Parkinson’s Disease

What is PD?

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Parkinson's disease (PD) is a motor system disorder resulting from the breakdown of dopamine-producing nerve cells in the brain. The loss of dopamine causes the symptoms of PD, which include tremors, muscle rigidity, slowness of movement, impaired balance, and changes in speech. 


While the disorder gets progressively worse over time, the intensity of symptoms and rate of progression varies from person to person. 


While PD can impact life expectancy, there are medications and therapies that can control symptoms for many years. Unfortunately, there is no known cure for PD. Scientists are studying how the disease progresses and working to develop new drug therapies to delay, prevent, or reverse the disorder. 


While the precise cause of PD is unknown, genetic and environmental factors appear to play a role. However, more research is needed to uncover the causes and treatments for the disorder.


For more information on PD and on the research underway to fight the disorder, please visit the website 

National Institute of Neurological Disorders and Stroke.

Exercise and Parkinsons

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Research shows that regular exercise can help individuals with Parkinson’s manage the symptoms of their disease.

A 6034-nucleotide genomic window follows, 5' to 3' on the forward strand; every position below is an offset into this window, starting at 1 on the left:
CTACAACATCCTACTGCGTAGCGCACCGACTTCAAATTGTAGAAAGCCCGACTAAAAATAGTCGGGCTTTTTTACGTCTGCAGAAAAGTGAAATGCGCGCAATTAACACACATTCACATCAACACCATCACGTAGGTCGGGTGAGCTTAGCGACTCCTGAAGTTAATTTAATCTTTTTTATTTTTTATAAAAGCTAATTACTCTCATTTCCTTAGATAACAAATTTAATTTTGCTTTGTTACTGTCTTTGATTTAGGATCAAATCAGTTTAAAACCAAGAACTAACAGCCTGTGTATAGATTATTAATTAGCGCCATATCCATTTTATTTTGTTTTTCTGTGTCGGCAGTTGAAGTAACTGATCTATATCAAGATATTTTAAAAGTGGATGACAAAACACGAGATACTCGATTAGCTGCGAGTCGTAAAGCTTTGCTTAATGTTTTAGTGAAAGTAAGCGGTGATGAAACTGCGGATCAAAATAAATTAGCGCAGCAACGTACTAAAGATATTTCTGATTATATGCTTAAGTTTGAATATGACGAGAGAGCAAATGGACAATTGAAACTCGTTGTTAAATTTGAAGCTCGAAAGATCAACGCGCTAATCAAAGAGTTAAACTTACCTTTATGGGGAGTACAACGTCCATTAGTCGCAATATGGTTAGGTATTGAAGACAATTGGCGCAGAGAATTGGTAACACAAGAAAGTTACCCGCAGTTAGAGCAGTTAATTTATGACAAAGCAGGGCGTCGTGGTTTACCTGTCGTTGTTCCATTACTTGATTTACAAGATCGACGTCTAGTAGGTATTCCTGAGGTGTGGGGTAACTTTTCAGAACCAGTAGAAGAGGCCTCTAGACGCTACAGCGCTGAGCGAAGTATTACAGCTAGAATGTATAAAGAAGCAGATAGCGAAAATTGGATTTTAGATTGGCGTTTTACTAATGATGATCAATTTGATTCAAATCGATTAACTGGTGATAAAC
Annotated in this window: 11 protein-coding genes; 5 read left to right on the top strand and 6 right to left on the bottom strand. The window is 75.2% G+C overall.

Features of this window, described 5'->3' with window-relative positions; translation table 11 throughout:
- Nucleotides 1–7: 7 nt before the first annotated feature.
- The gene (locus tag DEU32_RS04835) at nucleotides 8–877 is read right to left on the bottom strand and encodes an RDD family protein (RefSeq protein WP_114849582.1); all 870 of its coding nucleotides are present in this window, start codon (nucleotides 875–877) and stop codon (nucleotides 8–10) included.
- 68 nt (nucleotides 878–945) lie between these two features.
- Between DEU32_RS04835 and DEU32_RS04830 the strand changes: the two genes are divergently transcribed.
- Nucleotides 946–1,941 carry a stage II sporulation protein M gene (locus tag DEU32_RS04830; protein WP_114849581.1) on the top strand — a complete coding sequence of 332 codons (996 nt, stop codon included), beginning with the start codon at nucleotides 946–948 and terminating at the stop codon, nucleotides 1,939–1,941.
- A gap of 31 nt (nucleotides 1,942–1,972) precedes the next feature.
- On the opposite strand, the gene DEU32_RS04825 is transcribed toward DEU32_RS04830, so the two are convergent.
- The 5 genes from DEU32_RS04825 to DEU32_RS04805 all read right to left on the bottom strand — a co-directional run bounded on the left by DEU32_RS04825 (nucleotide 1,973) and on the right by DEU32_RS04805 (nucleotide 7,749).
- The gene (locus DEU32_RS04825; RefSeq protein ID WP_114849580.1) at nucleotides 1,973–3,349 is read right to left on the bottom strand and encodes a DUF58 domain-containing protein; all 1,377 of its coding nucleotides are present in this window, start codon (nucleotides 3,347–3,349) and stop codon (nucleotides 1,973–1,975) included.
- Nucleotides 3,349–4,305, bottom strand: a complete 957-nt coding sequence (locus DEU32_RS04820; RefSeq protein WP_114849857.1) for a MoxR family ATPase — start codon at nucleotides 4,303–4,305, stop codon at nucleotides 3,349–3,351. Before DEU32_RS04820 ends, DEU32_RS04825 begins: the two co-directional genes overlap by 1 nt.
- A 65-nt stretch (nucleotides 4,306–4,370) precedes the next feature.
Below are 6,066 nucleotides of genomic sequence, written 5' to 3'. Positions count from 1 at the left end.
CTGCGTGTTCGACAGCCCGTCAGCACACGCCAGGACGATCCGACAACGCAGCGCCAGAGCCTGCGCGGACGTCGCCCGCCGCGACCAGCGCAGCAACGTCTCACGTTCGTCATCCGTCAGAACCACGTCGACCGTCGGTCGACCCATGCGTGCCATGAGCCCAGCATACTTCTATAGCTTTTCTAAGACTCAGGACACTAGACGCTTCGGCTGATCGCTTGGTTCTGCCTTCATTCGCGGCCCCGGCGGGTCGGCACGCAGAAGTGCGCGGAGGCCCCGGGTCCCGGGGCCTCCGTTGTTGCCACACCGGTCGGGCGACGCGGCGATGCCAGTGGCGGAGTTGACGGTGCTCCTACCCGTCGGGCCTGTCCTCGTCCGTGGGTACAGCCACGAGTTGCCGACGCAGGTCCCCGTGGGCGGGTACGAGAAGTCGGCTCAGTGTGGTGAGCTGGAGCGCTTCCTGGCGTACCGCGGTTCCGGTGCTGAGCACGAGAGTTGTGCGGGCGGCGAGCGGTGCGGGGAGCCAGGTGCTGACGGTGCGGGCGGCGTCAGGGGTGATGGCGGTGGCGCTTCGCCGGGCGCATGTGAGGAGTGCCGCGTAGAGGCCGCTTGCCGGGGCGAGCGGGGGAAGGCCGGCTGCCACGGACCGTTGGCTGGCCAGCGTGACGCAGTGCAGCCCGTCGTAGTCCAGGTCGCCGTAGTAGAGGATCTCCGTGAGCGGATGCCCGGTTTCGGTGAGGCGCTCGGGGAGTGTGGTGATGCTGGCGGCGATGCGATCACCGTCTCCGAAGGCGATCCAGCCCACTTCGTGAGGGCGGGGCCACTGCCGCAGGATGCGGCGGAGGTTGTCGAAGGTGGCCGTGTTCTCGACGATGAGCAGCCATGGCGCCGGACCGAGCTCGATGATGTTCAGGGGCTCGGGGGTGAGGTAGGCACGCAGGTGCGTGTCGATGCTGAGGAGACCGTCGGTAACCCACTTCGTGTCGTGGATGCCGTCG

The Parkinson’s Outcomes Project, run by the National Parkinson Foundation, shows that people with Parkinson's who exercise a minimum of 2.5 hours a week experience a slowed decline in quality of life. The impact of exercise was most pronounced for individuals who started exercising earlier in the course of the disease. 


A variety of exercises, including boxing, cycling, swimming, dancing and walking on the treadmill, can help. Physical therapists can help develop customized exercise plans to maximize effectiveness. As always, individuals starting an exercise program should check with their doctor before they begin. 


This video from CBS News shows a great example of how boxing has helped slow the progression of Parkinson’s for patients in New York.